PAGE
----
In Ohio State’s loss to Purdue last Wednesday, junior Jon Diebler missed what would have been a game-tying 3-pointer as time expired. Sunday, with just a three-point lead at Michigan State and less than two minutes remaining, the Buckeyes again called on Diebler.This time, he didn’t disappoint. Diebler hit what proved to be a game-clinching 3-point shot in the Buckeyes 74-67 win over the Spartans on Sunday.“I think when you get to this stage and you got two great basketball teams playing, a lot of it comes down to someone making a big play,” OSU coach Thad Matta said. “Jon did a great job of spotting up and that was a big shot for us.”Unlike Wednesday night, it was OSU that came out of the gates fast. A 15-0 first-half run gave the Buckeyes an early 23-12 lead, but even with a 13-point lead at halftime, the second half brought exactly what Matta expected. “As I told our guys at halftime, you’re playing one of the best teams in the country, and they are going to make a run at you,” Matta said. “Sure enough they did.”Michigan State came roaring back and took the lead with four minutes to go — the Spartans’ first lead since 12-10 early in the first half. It was short-lived, however, as sophomore William Buford made both ends of a one-and-one with 3:45 remaining, and with the help of Diebler’s 3-pointer, the Buckeyes took back the lead for good. Buford finished the game with 17 points and 10 rebounds, but it was junior Evan Turner that again led the way for the Buckeyes. Turner, who came into the game battling flu-like symptoms, shook off any sickness and scored a game-high 20 points to go with his 10 rebounds and six assists. His performance Sunday was yet another example of why he is considered a serious contender for National Player of the Year. Though Matta said he doesn’t spend much time worrying about his potential award-winner, he knows how much Turner means to his basketball team. “I know this: Evan Turner is a great basketball player, he’s a great kid, he’s a great competitor and he’s a great ambassador for the Ohio State University,” Matta said. “Where he stacks up against everyone else I don’t know, but he’s really damn important to me.”The Buckeyes and Spartans, both 21-7 overall, now sit in a tie for second place in the BigTen standings with an 11-4 conference record, one half-game behind Purdue (23-3, 11-3).OSU travels to State College, Pa., to face Penn State Wednesday. read more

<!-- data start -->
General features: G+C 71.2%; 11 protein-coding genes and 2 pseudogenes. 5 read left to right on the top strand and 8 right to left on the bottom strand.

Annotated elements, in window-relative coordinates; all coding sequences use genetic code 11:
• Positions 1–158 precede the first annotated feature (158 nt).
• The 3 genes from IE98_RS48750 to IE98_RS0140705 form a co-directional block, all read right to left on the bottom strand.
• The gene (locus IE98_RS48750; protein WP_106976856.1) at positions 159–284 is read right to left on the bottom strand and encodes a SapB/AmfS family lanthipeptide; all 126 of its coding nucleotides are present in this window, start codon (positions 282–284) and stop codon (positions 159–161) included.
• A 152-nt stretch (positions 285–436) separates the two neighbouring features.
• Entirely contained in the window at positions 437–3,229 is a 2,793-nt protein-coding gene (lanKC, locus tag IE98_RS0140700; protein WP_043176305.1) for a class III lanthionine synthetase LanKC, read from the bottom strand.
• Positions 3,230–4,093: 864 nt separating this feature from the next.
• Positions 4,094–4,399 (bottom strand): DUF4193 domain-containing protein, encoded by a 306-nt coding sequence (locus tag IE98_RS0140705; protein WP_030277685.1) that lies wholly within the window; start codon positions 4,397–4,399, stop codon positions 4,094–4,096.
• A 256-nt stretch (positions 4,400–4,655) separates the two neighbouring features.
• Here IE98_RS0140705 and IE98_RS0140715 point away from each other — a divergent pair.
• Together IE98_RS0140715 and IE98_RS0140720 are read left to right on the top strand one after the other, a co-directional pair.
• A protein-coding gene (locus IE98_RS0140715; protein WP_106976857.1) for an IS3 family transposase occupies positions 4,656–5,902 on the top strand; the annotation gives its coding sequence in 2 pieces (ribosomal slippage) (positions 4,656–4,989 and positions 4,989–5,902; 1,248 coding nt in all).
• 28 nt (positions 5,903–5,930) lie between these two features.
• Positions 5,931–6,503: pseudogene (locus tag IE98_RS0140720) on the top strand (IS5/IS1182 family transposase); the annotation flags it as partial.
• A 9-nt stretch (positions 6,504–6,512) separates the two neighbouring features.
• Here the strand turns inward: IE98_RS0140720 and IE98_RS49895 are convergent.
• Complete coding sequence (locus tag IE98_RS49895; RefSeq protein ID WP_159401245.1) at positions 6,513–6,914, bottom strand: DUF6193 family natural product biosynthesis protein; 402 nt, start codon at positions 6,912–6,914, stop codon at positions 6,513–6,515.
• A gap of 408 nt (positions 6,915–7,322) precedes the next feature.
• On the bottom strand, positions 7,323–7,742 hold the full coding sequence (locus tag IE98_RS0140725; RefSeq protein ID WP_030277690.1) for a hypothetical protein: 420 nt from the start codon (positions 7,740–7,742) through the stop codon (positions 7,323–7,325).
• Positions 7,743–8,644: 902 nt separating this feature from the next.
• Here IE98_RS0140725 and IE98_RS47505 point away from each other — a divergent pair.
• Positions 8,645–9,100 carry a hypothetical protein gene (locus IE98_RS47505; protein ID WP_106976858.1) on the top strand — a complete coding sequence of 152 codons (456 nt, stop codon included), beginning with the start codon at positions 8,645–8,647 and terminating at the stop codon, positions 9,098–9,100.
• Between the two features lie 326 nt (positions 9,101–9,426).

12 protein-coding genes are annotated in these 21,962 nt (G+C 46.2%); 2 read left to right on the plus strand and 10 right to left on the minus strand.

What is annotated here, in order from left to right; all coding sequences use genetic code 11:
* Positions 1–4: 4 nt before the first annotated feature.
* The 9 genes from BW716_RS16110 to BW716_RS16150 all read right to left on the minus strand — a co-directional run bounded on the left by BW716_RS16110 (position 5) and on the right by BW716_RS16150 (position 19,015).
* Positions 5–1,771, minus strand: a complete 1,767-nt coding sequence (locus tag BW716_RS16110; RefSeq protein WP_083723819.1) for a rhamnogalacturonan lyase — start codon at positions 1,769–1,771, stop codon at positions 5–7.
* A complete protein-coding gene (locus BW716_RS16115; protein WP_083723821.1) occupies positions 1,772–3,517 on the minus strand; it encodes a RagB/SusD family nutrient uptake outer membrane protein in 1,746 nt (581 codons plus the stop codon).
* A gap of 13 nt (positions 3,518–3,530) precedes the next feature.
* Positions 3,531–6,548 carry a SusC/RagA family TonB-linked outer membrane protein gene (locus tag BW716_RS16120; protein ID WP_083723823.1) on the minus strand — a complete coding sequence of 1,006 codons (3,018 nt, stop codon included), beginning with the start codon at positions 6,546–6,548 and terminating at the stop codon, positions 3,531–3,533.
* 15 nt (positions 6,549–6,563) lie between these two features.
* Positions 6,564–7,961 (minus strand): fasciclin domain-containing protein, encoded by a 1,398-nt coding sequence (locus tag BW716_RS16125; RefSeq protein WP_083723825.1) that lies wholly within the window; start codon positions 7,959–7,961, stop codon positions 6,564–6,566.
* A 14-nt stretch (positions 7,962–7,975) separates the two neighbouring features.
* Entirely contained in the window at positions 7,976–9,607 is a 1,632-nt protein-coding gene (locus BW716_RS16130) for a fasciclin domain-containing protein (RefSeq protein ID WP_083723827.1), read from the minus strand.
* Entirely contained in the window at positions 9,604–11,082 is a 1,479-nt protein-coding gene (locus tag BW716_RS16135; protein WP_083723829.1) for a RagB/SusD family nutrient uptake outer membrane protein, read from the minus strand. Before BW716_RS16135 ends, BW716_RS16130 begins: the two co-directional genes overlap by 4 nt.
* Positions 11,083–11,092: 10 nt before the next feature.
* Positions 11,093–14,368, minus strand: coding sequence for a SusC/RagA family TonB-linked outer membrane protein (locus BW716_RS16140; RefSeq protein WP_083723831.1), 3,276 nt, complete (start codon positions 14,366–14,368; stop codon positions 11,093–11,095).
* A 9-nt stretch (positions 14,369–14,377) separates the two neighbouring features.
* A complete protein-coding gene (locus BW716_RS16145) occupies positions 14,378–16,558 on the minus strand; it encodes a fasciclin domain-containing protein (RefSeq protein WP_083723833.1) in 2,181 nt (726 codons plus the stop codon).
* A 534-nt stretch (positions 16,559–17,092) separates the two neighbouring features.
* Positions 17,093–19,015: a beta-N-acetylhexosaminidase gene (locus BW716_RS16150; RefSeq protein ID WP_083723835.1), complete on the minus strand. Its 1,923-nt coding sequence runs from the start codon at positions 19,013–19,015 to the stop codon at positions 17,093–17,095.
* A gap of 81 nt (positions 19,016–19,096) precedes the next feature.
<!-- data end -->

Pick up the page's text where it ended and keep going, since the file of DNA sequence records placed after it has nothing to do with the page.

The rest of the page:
Twitter via @visithoustonFour-month-old jaguar cubs, Fitz and Emma, made their debut at the Houston Zoo.There’s something new to spot at the Houston Zoo: two jaguar cubs.The nearly 4-month-old male and female cats made their first public appearances on Thursday. Named Fitz and Emma, the cubs are the first jaguars born at the Houston Zoo in more than a decade.The Houston Zoo says the jaguar siblings were born on July 20 and have spent the past few months behind-the-scenes bonding with their mother, Maya. The cubs’ father, Tesoro, also is housed at the zoo.Jaguars are known for having dark spots on their light-color coats.Zoo officials say the cubs can be seen most mornings exploring their habitat with their mom. Fitz and Emma can also be out of public view in their night houses or caves.There’s something new to spot at the Houston Zoo: two jaguar cubs!! WATCH! https://t.co/2kCAQ7Cjs3 pic.twitter.com/E23QhmoOXw— WDBJ7 (@WDBJ7) November 10, 2017 Share read more